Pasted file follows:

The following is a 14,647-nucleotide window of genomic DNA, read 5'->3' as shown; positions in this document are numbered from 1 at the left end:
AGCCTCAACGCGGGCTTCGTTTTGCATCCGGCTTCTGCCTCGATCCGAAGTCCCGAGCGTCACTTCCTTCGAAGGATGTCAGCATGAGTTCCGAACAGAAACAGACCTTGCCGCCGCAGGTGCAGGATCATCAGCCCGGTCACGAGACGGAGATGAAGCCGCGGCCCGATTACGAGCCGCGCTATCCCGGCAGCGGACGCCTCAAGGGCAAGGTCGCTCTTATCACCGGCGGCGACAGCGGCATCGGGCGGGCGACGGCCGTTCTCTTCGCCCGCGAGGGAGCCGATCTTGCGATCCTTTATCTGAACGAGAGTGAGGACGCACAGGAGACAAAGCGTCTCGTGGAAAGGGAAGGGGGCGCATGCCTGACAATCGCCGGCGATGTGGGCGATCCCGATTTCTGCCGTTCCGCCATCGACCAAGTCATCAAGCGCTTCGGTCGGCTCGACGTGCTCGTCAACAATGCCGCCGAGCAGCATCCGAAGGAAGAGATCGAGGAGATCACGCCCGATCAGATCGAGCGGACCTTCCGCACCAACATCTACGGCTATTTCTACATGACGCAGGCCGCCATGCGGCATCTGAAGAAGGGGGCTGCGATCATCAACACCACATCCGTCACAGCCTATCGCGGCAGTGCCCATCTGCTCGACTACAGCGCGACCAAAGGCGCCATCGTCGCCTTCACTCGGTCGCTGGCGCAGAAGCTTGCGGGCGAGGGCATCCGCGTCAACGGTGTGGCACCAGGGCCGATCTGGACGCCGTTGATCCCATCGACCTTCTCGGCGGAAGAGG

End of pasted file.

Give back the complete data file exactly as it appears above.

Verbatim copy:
The following is a 14,647-nucleotide window of genomic DNA, read 5'->3' as shown; positions in this document are numbered from 1 at the left end:
AGCCTCAACGCGGGCTTCGTTTTGCATCCGGCTTCTGCCTCGATCCGAAGTCCCGAGCGTCACTTCCTTCGAAGGATGTCAGCATGAGTTCCGAACAGAAACAGACCTTGCCGCCGCAGGTGCAGGATCATCAGCCCGGTCACGAGACGGAGATGAAGCCGCGGCCCGATTACGAGCCGCGCTATCCCGGCAGCGGACGCCTCAAGGGCAAGGTCGCTCTTATCACCGGCGGCGACAGCGGCATCGGGCGGGCGACGGCCGTTCTCTTCGCCCGCGAGGGAGCCGATCTTGCGATCCTTTATCTGAACGAGAGTGAGGACGCACAGGAGACAAAGCGTCTCGTGGAAAGGGAAGGGGGCGCATGCCTGACAATCGCCGGCGATGTGGGCGATCCCGATTTCTGCCGTTCCGCCATCGACCAAGTCATCAAGCGCTTCGGTCGGCTCGACGTGCTCGTCAACAATGCCGCCGAGCAGCATCCGAAGGAAGAGATCGAGGAGATCACGCCCGATCAGATCGAGCGGACCTTCCGCACCAACATCTACGGCTATTTCTACATGACGCAGGCCGCCATGCGGCATCTGAAGAAGGGGGCTGCGATCATCAACACCACATCCGTCACAGCCTATCGCGGCAGTGCCCATCTGCTCGACTACAGCGCGACCAAAGGCGCCATCGTCGCCTTCACTCGGTCGCTGGCGCAGAAGCTTGCGGGCGAGGGCATCCGCGTCAACGGTGTGGCACCAGGGCCGATCTGGACGCCGTTGATCCCATCGACCTTCTCGGCGGAAGAGG